The Pakatan Rakyat victories in Bukit Gantang (Perak) parliamentary and Bukit Selambau state assembly(Kedah) by-elections are a double “no confidence” vote on Datuk Seri Najib Razak four days after being the sixth Prime Minister of Malaysia as well as on his direct role to install Datuk Zambry Abdul Kadir as the illegitimate and usurper Perak Mentri Besar following the undemocratic, unethical, illegal and unconstitutional power grab in Perak two months ago.
Najib as the sixth Prime Minister is facing deepening national and international crisis of credibility, integrity and legitimacy, largely because of his refusal to confront and come clean on the host of serious allegations haunting and hounding him, including the C4 murder case of Mongolian Altantuya Shariibuu and the defence deal mega-commissions, through the establishment of a Royal Commission of Inquiry; and most recently, over his democratic credentials and commitment in having personally orchestrated the undemocratic, unethical, illegal and unconstitutional power grab in Perak.
In view of national and international concerns over his credibility, integrity and legitimacy as Prime Minister with every passing day, Najib should convene an emergency meeting of Parliament to secure a motion of confidence from the majority of Members of Parliament.
This was what:
- Datuk Seri Abdullah Ahmad Badawi did when he became the fifth Prime Minister in 2003, with Parliament passing a motion of confidence in him in his FIRST week in office.
- Datuk Hussein Onn did when he took over as Prime Minister in 1976 when Tun Razak died of leukaemia in London, convening an emergency meeting of Parliament to secure a motion of confidence in him in his first FORTNIGHT in office.
Sooner or later, Najib must face allegations
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Many Malaysians would have celebrated the appointment of their new Prime Minister Najib Abdul Razak with more fanfare but sadly the event has been marred by the 'gorilla' on his back.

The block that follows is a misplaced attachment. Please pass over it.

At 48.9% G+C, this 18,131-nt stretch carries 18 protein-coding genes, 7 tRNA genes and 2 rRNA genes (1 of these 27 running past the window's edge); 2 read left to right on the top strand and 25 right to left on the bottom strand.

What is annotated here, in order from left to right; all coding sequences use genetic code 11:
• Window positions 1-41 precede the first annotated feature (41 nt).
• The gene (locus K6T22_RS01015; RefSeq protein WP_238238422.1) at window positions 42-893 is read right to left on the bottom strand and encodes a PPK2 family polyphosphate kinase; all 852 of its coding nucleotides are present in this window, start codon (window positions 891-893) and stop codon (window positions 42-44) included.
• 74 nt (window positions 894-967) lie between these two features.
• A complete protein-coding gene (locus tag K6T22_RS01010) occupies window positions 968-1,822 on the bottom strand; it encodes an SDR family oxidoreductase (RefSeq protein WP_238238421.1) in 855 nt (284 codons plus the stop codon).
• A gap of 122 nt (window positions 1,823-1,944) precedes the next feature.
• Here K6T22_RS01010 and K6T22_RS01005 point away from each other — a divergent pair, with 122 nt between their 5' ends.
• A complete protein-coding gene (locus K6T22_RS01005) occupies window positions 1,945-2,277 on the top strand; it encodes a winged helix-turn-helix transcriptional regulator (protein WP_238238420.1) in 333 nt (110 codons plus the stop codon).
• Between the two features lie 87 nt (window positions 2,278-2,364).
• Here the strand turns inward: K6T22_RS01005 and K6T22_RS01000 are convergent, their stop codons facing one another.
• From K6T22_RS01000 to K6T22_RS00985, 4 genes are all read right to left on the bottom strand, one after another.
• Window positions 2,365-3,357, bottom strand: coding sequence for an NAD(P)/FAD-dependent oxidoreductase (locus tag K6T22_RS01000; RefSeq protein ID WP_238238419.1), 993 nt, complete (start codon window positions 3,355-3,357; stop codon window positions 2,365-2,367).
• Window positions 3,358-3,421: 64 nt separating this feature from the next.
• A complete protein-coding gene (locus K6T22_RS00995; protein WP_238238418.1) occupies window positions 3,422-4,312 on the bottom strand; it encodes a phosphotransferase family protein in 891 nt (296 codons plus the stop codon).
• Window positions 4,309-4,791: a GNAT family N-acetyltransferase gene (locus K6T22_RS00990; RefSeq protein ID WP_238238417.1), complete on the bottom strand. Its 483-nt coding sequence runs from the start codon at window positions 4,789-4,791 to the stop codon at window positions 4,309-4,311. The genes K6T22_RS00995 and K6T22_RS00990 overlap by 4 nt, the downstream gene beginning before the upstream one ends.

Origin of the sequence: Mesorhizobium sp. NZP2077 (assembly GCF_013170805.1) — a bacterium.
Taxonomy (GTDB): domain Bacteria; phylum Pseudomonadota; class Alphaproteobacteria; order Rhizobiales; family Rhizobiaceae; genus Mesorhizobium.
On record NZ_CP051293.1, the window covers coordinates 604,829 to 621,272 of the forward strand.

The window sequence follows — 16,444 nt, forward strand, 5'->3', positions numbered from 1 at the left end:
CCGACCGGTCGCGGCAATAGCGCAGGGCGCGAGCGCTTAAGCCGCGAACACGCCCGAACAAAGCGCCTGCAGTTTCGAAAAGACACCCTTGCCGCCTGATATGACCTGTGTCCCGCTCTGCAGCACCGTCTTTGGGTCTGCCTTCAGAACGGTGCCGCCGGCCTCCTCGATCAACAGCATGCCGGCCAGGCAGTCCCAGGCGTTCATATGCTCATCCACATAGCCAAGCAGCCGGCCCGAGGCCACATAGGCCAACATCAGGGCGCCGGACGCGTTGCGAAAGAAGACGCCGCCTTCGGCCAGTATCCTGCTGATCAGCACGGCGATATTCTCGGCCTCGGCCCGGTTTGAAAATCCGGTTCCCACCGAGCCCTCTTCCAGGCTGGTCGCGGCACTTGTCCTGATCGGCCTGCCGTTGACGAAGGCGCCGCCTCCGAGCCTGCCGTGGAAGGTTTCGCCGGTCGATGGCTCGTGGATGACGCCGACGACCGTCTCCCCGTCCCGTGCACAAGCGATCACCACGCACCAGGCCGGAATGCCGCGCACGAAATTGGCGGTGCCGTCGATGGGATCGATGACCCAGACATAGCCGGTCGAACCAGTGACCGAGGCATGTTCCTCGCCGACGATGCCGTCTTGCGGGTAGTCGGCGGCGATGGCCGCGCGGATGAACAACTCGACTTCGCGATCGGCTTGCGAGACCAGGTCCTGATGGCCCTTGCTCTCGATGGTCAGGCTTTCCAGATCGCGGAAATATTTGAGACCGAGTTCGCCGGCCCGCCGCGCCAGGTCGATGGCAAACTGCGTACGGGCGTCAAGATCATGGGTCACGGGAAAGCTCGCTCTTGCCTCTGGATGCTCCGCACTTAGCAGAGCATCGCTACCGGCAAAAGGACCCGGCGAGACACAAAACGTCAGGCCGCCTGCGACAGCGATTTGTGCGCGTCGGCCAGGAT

It is the FIRST time in the country's history a leader's appointment is so doubted, so thwarted, that 81 members of parliament and a former government minister have appealed to the country's King to intervene.
Malaysians look up to the office of prime minister with pride.
None of those who have gone into the august office have had a millstone around their neck like Najib Razak has and it does not augur well for the nation that he takes up the nation's highest office handicapped by these allegations, some of which are not merely rumours but serious statutory declarations.
It no longer is a private matter because the reputation of the one who occupies the highest office in the land is important to every citizen and the honour of the country is at stake. It has become a national issue and sooner or later, it has to be resolved - but not with more clampdowns but proper investigations.
Allegations of wrongdoing related to the Altantuya murder, helicopter purchases, abuse of power, a RM50 million bribery allegation are some of the thorns in his side that he can't ignore.
At some point, it may be necessary for him to bite the bullet and face those charges head on by initiating a full inquiry so as to clear his name once and for all.
Or go to court and let justice take its course. Otherwise the nagging pain will incapacitate his ability to focus on the job. If the aim to stay mum to make the allegations go away, I think it is a hope against hope.
There is no way the media, both at home and abroad, can be forced not to refer to the allegations . Journalists, especially in the West are going to ask him those pesky questions especially about Altantuya. Hardly a day passes without some foreign news report regurgitating the allegations.
The fact that Altantuya was a beautiful woman only fires up the imagination of the media that latches on to a sensational story like a swarm of flies onto a rotting fish. What has made the situation worse is that Abdul Razak Baginda has been acquitted so it leaves the nagging question, ‘Who killed Altantuya?’ and ‘Who ordered her killing?’
Nothing is as cruel and unjust as trial by media.
As long as the rumour mills are busy and the innuendos fly and the statutory declarations are left to rot, the damage is done.
Najib has two options. To ignore them or to bring those who make or spread them to justice. But if there is the will to get to the truth, no effort should be spared.
And let's hope justice will prevail.